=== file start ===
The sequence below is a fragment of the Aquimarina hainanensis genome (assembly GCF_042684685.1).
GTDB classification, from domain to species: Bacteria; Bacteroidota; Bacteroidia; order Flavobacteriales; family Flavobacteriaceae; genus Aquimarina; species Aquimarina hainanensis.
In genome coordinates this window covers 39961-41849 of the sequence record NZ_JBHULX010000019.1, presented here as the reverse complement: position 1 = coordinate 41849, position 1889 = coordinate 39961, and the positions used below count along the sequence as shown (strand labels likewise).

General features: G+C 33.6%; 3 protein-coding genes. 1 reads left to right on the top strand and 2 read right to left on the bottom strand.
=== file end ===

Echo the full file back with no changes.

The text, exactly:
The sequence below is a fragment of the Aquimarina hainanensis genome (assembly GCF_042684685.1).
GTDB classification, from domain to species: Bacteria; Bacteroidota; Bacteroidia; order Flavobacteriales; family Flavobacteriaceae; genus Aquimarina; species Aquimarina hainanensis.
In genome coordinates this window covers 39961-41849 of the sequence record NZ_JBHULX010000019.1, presented here as the reverse complement: position 1 = coordinate 41849, position 1889 = coordinate 39961, and the positions used below count along the sequence as shown (strand labels likewise).

General features: G+C 33.6%; 3 protein-coding genes. 1 reads left to right on the top strand and 2 read right to left on the bottom strand.